At their last meeting of the year, the Thomaston-Upson Industrial Development Authority (TUIDA) made plans to move forward with petitioning the city and county governments to dedicate one mill of tax for the TUIDA to use for debt relief (currently the TUIDA has $1,405,733 in debt) or local incentives for new or existing industries. Board member Frank King made a presentation on the proposal, which would include an intergovernmental agreement between Upson County and Thomaston to keep the dedicated mill in place for five years. The new revenue collected through this process would go directly from the tax commissioner to the TUIDA joint projects account.
The reason behind making the agreement for five years is to ensure that with changes of those in office, someone can’t just come in and decide to do away with the collection, King explained.
“We had a mill three years ago and it lasted for one year and was gone,” King said. “You just can’t plan with that. Having that (agreement) in place would keep new people who really don’t understand this from coming into office and immediately voting to save the tax payers money and do away with it.”
King’s presentation included a comparison of Upson County to two counties, Toombs and Coffee, which have been successful in having a dedicated mil for economic development and are the most similar to our community.
“If you drive into Toombs and Coffee and look at their Walmart – they don’t look a whole lot different from us,” King said. “They’ve got plenty of poverty, their racial balance is the same, and they have a lot of commonality with us. They aren’t nearly as pretty of a county or community as we are, but they have jobs and their folks are making money.”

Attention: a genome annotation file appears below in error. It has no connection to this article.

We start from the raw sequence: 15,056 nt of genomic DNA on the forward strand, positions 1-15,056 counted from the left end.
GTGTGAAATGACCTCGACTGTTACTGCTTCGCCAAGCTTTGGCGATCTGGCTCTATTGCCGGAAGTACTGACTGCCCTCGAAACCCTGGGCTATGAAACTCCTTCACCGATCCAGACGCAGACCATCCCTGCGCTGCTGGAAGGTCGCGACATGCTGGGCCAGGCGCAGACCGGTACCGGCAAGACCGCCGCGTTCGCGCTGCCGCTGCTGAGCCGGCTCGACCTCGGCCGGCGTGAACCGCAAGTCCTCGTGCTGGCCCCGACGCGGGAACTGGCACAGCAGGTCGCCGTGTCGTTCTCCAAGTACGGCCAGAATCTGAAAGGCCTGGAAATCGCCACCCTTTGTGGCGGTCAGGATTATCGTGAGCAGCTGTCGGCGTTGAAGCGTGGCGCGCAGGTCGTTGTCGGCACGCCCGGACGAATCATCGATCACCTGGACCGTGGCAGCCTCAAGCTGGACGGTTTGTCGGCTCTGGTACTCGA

According to King’s research, Upson County had around 27,000 citizens in the 2010 census and currently has an unincorporated tax levy of 18.76 mills. The property tax digest value of one mill went down to $565,559, which is $30,000 in 2014 as compared to the previous year. He added that the collections of the one cent sales tax in 2014 was $3,176,000, while in 2007 it was $3,520,991, leaving Upson County to collect $344,991 less than it did seven years prior. King stated that Toombs County is most closely related size wise and in 2010 they had a population of about 26,000 and currently have an unincorporated tax levy rate of 9.165 mills. He noted that they have a property tax digest value of one mill at approximately $700,000 and in 2014, they collected $4,777,511 from the one cent sales tax.
“When you ask the government officials to raise one mill, they are going to say ‘Oh, we can’t have any more taxes,’” King speculated. “Look at the unincorporated county tax in Toombs because they built in an industrial base, compared to ours. Now, whether we would have the success they’ve had or not, I don’t know; but 20 years from now if we don’t really do something, we are going to continue to have a tax increase.”
Thomaston Mayor Hays Arnold agreed with King, noting all you had to do was look at the state of the community when all the mills and other large industries were operating which gave the community a much greater tax digest. However, all of those industries, along with the taxes associated with them, are gone.
King added that if you look at all the indicators: sales tax is down, property tax digest is down, the school system’s numbers are down, and things are not looking good for Upson County if some form of action is not taken now. He stated he does not feel any of these issues are the fault of any one person who is on the board now or has been in the past; however it will be everyone’s fault if we continue to “kick the can down the road” without doing anything.